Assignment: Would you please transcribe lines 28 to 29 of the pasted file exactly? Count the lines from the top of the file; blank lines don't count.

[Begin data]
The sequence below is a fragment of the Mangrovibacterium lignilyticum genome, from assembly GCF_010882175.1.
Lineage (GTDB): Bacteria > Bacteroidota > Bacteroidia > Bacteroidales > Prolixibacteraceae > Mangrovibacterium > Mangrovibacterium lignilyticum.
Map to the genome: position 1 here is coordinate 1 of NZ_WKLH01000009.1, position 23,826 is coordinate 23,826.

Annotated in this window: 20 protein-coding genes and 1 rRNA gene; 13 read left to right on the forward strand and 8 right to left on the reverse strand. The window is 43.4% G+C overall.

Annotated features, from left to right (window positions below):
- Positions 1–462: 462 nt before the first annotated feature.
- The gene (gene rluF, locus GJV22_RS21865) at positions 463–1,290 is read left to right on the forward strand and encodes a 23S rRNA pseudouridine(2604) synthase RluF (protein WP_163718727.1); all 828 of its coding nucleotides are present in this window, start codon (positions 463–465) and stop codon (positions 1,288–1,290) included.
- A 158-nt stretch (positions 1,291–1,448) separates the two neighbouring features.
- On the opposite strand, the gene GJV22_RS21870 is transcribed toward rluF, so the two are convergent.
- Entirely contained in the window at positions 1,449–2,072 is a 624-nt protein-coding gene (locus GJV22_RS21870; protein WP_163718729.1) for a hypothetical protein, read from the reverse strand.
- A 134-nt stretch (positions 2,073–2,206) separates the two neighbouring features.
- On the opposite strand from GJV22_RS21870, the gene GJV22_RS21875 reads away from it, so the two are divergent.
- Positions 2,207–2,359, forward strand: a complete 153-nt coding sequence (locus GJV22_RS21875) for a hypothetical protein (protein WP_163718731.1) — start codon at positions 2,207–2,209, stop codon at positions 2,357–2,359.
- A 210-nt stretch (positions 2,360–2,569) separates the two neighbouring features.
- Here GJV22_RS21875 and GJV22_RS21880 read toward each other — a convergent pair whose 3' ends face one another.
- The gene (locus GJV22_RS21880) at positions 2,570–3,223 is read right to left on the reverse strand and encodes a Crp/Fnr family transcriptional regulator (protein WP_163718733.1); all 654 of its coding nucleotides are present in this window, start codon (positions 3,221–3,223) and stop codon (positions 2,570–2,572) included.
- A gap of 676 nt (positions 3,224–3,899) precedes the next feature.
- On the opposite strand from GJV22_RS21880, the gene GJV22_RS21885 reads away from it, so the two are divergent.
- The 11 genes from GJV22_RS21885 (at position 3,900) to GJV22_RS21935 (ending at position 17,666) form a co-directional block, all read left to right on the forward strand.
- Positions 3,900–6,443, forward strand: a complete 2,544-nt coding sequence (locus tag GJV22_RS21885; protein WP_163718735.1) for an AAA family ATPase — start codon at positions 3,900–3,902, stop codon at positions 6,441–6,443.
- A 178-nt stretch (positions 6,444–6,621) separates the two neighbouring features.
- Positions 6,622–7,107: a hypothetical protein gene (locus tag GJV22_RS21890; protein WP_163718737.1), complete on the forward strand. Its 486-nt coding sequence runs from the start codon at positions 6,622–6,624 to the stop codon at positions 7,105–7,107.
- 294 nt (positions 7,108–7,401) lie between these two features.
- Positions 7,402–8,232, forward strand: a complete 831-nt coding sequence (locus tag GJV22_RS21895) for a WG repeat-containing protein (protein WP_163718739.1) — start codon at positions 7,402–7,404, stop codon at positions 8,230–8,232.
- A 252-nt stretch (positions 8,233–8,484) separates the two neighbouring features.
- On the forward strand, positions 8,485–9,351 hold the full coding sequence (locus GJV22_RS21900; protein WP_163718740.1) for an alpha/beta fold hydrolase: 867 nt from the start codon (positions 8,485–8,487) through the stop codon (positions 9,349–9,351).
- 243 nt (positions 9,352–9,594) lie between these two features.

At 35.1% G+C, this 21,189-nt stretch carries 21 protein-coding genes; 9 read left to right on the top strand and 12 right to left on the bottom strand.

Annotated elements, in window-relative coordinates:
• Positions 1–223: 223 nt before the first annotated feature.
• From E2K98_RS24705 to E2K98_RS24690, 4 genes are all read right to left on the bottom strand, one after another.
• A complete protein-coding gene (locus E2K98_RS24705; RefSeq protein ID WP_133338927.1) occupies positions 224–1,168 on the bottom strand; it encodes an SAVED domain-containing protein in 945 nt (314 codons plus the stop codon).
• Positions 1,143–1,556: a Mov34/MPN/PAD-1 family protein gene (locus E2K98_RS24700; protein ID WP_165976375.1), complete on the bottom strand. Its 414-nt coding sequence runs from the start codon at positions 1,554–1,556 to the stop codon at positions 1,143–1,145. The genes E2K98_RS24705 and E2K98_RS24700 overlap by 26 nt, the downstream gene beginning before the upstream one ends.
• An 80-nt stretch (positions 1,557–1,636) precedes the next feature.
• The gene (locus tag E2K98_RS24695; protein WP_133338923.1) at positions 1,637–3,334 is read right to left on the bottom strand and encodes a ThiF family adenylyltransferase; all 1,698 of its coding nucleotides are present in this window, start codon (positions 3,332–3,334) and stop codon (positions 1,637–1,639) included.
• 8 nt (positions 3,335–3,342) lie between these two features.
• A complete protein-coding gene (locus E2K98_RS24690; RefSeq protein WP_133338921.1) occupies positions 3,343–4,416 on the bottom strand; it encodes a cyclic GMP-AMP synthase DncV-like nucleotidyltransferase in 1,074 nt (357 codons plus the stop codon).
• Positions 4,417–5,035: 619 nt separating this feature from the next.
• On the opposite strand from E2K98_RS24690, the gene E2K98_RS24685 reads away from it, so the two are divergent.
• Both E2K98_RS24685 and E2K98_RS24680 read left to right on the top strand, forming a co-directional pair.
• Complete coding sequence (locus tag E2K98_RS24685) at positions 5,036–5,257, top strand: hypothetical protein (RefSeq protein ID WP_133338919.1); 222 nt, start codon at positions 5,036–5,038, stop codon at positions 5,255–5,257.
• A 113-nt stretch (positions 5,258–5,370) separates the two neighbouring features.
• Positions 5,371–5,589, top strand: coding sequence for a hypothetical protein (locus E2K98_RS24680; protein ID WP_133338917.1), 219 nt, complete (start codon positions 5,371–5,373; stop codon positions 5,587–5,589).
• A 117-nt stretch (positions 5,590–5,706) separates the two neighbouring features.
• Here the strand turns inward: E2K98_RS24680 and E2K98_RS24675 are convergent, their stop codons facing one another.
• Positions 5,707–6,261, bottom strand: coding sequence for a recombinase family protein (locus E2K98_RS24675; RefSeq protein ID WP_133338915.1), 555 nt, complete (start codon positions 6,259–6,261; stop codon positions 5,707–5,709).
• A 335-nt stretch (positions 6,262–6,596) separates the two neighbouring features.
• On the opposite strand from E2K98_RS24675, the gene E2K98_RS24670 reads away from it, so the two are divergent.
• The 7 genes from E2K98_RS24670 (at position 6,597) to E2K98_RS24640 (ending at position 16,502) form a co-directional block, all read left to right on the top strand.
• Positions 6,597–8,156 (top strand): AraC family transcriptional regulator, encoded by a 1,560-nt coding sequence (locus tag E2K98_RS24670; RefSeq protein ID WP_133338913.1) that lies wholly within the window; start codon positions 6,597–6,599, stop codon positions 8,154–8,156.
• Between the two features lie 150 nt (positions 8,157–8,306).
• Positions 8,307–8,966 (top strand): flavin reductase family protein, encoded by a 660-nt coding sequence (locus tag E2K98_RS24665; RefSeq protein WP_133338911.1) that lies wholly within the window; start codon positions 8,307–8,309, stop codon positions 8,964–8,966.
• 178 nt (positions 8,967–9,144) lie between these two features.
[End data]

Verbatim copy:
At 35.1% G+C, this 21,189-nt stretch carries 21 protein-coding genes; 9 read left to right on the top strand and 12 right to left on the bottom strand.

Annotated elements, in window-relative coordinates: